It is the voice that tells the tale --- the madman's tale --- which
makes John Katzenbach's tale such a winner. Almost from the first
sentence --- heck, the first word --- Katzenbach infuses this fine
novel with a sense of unease, a sense that, while malice is not
present, all is not right. The tale is told through the voice of
Francis Petrel, whose illness may be cured, but that does not mean
he is well.
THE MADMAN'S TALE is not meant to be read on the bus, in a doctor's
waiting room, or places of similar hubbub. This is a narrative that
demands your undivided attention without distraction. It commences
with the interruption of Petrel's post-treatment existence by a
voluntary, invitational return to the now-shuttered Western State
Hospital. Petrel's day-to-day life is a simple one, consisting of
walking the streets under the influence of a medicational regimen
(the description of which, while short, is worth reading over and
over) and residing in a small, income subsidized apartment,
dependent upon the public dole, the kindness of strangers and the
occasional charity of his sisters.
Petrel's return to the now-shuttered Western State Hospital some 20
years after his treatment (residency? incarceration?) at the
facility is not without purpose. There is a proposal to raze the
buildings on the grounds of the former mental hospital and to give
the property some high-end residential gentrification. Petrel, as a
former patient, is invited to a symposium presented for the purpose
of presenting and advancing the plan. Petrel, as he is quick to
tell us, is not there to listen to speeches; he is there to visit
the grounds he came to know too well. His brief visit awakens
memories, never really slumbering, of his treatment there and what
occurred at that place and time, events that have repercussions
into the present day.
Returning to his sparsely furnished apartment, Petrel begins to
tell his tale of what occurred during the time of his treatment.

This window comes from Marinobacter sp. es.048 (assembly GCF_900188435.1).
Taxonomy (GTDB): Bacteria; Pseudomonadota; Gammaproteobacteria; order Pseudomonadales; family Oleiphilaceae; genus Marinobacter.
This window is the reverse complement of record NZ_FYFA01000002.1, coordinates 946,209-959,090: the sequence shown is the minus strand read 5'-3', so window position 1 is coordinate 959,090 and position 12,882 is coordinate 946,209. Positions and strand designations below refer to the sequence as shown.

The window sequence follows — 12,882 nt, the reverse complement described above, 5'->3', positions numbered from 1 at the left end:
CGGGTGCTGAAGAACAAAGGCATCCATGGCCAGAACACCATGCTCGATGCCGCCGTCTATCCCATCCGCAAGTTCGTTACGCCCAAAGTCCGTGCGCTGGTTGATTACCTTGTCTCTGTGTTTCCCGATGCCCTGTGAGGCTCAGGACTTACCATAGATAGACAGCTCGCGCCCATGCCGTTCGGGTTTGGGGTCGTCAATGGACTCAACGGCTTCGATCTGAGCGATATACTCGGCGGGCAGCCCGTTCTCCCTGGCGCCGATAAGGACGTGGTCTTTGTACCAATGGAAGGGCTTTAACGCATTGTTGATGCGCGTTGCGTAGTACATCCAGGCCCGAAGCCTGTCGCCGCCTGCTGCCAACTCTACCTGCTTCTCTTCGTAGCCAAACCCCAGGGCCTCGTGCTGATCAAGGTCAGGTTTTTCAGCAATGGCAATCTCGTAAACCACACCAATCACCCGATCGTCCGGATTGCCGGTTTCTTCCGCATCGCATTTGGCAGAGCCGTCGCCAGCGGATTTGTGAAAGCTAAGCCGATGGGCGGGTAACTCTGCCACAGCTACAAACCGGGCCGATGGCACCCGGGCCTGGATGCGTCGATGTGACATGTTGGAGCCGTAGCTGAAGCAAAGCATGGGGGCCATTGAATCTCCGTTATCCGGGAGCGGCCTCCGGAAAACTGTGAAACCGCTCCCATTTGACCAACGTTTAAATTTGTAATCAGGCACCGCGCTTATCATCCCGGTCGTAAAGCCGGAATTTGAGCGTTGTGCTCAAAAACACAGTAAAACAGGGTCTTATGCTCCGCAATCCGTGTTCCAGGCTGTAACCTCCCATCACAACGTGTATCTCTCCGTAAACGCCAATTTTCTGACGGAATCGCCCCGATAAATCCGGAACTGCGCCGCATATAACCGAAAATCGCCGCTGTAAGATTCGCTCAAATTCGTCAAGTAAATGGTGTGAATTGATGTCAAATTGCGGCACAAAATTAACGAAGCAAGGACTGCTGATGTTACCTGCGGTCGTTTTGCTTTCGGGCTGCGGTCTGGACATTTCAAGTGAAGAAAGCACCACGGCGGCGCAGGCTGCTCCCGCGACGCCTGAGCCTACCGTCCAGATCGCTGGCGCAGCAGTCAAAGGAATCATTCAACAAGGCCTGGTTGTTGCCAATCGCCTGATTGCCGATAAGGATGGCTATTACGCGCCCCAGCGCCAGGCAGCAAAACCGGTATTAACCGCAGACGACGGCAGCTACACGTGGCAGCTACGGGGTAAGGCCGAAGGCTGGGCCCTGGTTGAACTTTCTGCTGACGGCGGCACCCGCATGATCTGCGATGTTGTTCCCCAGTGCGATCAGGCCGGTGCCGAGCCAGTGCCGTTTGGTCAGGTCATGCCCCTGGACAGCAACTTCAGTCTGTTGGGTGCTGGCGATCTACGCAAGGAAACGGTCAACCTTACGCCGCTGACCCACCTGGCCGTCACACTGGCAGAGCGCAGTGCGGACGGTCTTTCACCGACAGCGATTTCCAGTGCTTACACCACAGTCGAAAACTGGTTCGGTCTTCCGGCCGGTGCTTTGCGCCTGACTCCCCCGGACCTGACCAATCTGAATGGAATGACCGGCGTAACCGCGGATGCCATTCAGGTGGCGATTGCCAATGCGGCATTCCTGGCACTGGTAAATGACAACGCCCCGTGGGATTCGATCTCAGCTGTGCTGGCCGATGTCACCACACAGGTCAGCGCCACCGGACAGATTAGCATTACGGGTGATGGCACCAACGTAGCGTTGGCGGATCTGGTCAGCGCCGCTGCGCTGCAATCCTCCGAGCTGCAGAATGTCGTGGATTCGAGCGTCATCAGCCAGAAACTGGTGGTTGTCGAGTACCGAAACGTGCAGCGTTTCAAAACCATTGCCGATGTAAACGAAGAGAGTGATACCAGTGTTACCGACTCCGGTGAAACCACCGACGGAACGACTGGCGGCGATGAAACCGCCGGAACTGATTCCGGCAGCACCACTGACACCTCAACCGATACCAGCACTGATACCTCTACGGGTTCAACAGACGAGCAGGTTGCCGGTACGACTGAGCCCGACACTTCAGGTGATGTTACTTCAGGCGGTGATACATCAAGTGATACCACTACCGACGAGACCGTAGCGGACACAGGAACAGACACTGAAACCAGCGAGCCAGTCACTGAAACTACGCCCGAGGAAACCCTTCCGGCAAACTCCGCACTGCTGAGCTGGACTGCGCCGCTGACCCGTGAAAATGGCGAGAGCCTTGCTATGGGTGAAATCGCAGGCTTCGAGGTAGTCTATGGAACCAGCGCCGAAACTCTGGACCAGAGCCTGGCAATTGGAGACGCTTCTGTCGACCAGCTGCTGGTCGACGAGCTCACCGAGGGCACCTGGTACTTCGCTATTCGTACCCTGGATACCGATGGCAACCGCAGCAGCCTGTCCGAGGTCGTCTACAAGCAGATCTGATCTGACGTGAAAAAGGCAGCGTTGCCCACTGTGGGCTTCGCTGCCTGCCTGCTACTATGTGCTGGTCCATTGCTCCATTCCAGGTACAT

The medium by which he begins writing the narrative that
constitutes the bulk of A MADMAN'S TALE is one of the first of many
indications that Petrel's problems remain significant, if not
immediately obvious to a world that regards him as merely unable to
effectively function. His memoirs, which dip and swirl around his
fellow patients and the dark and terrible events that involved them
all, take on the semblance of a quiet nightmare from which Petrel
has yet to escape. His account of the discovery of the desecrated
body of a young nurse-trainee is particularly chilling. The reader
senses it coming, but it is no less frightening. Even with the
sense of foreboding that permeates THE MADMAN'S TALE, one can never
fully anticipate what will happen from page to page, practically to
the end of the work.
Katzenbach, as he has demonstrated time and again in the past, is a
quiet stylistic marvel. He can do more to establish an atmosphere
of unease in a single paragraph than many writers can do in entire
pages or chapters. It is no surprise that THE MADMAN'S TALE has
been optioned for development as a film. Think lots of shadows,
lots of grays, and lots of silent heart attacks following the
viewing, not to mention the reading.
The late Shirley Jackson used to do this so well, in terms of
creating a dark atmosphere in which neither the reader nor the
narrator knew precisely what would happen next. In THE MADMAN'S
TALE, Katzenbach finishes the work that Jackson left undone.
Reviewed by Joe Hartlaub on January 7, 2011